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My biggest career mistake: 5 healthcare executives weigh in


Learning how to appreciate the value of experiences is key for these execs, who share their biggest career mistake was and how they learned from it.



Learning how to appreciate the value of experiences is key for these execs, who share what their biggest career mistake was and how they learned from it.




“Looking back on my career, which now spans 28 years in managed care, I believe the biggest mistake that I ever made was not pursuing an additional MBA degree early on in my professional development. While I have been blessed with a solid growth trajectory and excellent learning experiences in my career, not having this added level of educational training has at times created challenges for me and has required that I spend a far greater amount of time in ‘on the job’ business skill development. Thankfully, both today and throughout my career, I have been paired with an enormous array of talented, business-savvy individuals that have served as key coaches, mentors and supporters of my development in this area. Additionally, I have not hesitated to ask questions, request support, read books and tap into additional ancillary training resources to supplement my business skills and acumen.”

-David Calabrese, vice president and chief pharmacy officer, OptumRx




“As a new CEO I was so eager to be strategic that I let go of too many operational details. It didn’t take long to find out that I needed to make sure I had the right folks in the right places before I could stretch my wings. Key takeaway: The most important requirement of a good CEO is securing the right talent in every position.”

-Don Hall, former health plan CEO, current principal at Delta Sigma, LLC




“As an employer coalition we’re well aware of the challenges and priorities of self-insured employers and our daily work is focused on developing programs and initiatives to help employers improve the health and well-being of their employees, while at the same time managing costs. For many years, I assumed benefits professionals had the information they needed to do their jobs. I assumed they got data from their health plans and wellness vendors and were able to use that data to develop programs to improve employee health. It wasn’t until many years later I discovered that was not the case. Although most of our mid-to-large self-insured employer members have no problems getting their data, there are still many that do-even in 2016. Why is this? Because if you don’t ask for it in your contracts (e.g., health plan, wellness vendor) you don’t get it. But data access doesn’t solve all problems. Once you have it, you must not only be able to understand it, but find it actionable. Access to data offers employers accurate insights that can guide care and cost decisions. The benefits field has a long way to go in solving this problem and we’re increasingly focused on helping employers make the most of their data with much of our efforts focused on education and best practices for purchasers. A few tips include-get it in writing, ask for the right things in your contract, and be empowered by remembering you are the client and it’s your data!”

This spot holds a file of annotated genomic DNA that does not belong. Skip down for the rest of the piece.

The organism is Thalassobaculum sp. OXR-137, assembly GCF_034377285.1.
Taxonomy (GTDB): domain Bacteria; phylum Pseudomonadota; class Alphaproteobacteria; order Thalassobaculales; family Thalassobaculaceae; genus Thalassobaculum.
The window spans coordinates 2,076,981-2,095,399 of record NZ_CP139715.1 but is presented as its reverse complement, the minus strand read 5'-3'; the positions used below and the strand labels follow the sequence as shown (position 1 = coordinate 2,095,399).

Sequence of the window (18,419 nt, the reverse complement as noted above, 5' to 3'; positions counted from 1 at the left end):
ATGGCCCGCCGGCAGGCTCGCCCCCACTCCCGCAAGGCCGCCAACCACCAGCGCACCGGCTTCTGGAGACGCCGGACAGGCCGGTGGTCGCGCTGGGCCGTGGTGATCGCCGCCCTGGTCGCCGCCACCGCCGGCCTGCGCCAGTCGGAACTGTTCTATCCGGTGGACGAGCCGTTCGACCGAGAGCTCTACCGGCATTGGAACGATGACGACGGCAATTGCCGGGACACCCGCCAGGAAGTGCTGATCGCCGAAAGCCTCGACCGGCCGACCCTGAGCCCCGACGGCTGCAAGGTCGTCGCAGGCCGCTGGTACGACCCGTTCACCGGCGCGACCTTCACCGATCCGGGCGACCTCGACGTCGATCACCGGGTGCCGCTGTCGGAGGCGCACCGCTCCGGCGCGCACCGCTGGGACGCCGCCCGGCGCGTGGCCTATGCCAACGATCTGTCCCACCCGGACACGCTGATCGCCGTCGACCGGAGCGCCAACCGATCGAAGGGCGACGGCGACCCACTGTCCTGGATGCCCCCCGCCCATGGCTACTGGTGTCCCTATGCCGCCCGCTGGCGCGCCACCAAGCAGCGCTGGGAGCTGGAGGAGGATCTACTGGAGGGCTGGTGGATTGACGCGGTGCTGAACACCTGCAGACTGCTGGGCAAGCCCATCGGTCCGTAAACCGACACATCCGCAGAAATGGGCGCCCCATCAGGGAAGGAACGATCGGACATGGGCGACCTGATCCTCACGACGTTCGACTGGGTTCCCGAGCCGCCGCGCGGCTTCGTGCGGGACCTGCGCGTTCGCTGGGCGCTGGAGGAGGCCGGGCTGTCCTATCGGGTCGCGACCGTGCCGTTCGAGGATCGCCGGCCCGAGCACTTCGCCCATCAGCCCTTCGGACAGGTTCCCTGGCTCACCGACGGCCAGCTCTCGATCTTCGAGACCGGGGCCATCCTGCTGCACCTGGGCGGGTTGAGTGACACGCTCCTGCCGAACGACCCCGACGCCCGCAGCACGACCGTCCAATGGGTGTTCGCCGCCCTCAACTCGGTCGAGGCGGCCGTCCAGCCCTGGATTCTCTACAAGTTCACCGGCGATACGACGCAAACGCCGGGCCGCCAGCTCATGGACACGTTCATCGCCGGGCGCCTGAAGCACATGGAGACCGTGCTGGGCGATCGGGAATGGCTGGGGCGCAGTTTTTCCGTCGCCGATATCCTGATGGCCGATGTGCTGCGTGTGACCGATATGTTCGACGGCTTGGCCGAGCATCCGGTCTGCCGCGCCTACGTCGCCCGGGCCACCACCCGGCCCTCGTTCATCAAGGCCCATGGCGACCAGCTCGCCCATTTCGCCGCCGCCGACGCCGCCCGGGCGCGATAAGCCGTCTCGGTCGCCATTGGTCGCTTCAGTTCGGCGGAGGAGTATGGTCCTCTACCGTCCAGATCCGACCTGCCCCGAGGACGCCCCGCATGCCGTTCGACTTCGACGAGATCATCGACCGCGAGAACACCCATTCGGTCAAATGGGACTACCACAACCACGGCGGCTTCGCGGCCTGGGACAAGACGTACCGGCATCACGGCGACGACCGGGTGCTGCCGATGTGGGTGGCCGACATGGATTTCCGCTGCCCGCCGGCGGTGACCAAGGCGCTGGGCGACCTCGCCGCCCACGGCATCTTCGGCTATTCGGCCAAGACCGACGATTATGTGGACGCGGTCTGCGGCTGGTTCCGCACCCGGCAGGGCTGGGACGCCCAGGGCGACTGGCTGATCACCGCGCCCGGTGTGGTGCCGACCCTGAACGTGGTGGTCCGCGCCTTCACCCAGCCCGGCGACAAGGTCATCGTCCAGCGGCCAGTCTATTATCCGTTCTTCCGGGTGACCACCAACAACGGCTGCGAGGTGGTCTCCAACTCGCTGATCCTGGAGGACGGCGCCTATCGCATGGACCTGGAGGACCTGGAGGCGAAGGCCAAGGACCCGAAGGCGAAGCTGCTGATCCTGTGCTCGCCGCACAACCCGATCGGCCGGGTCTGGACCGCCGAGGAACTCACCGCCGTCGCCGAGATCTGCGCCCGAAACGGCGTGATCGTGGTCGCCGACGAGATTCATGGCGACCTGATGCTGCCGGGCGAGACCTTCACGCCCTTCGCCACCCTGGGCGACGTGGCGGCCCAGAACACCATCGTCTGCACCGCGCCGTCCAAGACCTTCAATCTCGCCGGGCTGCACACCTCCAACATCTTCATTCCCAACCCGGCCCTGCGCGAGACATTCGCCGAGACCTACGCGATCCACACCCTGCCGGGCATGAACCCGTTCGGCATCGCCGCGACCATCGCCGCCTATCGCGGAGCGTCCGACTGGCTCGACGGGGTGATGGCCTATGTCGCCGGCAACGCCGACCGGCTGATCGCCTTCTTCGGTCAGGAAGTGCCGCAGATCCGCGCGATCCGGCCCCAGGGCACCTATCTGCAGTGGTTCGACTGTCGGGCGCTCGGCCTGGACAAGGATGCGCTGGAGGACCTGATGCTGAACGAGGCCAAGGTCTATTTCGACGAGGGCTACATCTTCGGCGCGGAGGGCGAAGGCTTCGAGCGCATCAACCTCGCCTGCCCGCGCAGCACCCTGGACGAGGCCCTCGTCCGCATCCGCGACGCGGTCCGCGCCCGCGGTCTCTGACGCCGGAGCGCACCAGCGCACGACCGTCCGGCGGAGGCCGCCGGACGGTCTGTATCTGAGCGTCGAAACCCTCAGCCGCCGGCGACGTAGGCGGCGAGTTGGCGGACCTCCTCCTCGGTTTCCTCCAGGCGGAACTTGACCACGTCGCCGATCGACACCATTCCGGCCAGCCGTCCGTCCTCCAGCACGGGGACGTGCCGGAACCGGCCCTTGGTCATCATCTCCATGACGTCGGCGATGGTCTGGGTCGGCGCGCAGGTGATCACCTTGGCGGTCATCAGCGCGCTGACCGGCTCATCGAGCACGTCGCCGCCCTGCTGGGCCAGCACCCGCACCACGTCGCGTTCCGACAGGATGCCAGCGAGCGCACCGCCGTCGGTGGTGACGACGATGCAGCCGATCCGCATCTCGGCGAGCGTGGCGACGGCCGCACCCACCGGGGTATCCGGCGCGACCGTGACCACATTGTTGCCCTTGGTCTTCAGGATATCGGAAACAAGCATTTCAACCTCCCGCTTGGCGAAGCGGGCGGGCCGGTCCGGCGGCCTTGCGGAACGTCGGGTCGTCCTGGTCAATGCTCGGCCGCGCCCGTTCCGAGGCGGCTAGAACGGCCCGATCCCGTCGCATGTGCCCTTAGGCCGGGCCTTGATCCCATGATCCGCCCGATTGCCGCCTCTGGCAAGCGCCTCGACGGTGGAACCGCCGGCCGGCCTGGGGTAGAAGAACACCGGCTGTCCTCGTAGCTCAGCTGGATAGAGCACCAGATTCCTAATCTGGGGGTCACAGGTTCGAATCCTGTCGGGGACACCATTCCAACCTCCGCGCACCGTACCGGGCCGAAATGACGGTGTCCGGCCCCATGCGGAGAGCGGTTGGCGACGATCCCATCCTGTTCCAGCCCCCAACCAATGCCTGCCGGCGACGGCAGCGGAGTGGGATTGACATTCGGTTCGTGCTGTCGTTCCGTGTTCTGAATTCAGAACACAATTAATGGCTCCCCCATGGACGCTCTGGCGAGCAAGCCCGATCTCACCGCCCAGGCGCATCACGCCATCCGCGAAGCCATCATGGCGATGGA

-Cheryl Larson, vice president, Midwest Business Group on Health




“One of my biggest mistakes occurred when leaving clinical practice and entering the administrative world. It took a while to learn to solicit contributions from others to help solve a problem that I'm facing. Going it alone too long ended up creating bigger problems that were harder to correct. My first question now is ‘Who can help me solve this?’”

-Kevin Ronneberg, MD, vice president and associate medical director, Health Initiatives, at HeathPartners



“Having spent most of my career as a general surgeon, my biggest mistake was not addressing quickly enough my growing frustration with how I was being required to practice medicine. Specifically, the economic and productivity demands in healthcare that, at that time, were pulling me in a different, less-patient-focused direction. When a few trusted colleagues said they were worried about my increasing ‘negativity,’ instead of addressing my frustrations early on, I had let things simmer too long. I saw that as my call to action to make some changes. Soon after I enrolled at Temple University’s Fox School of Business to pursue my MBA. Every other Friday/Saturday for two years I spent my day at school, going to classes, exchanging ideas, and learning from lots of smart people from all different professions. It was thoroughly engaging, and helped me look at my own work and my profession in a new context that was very exciting. In many ways, this rich experience of adult learning not only was the spark that helped propel my career in a new direction in healthcare, it reaffirmed the importance of being in control of my own destiny.”

-Anthony V. Coletta, MD, MBA, executive vice president and president, facilitated health networks, Independence Blue Cross

Related: Five things that keep health execs up at night

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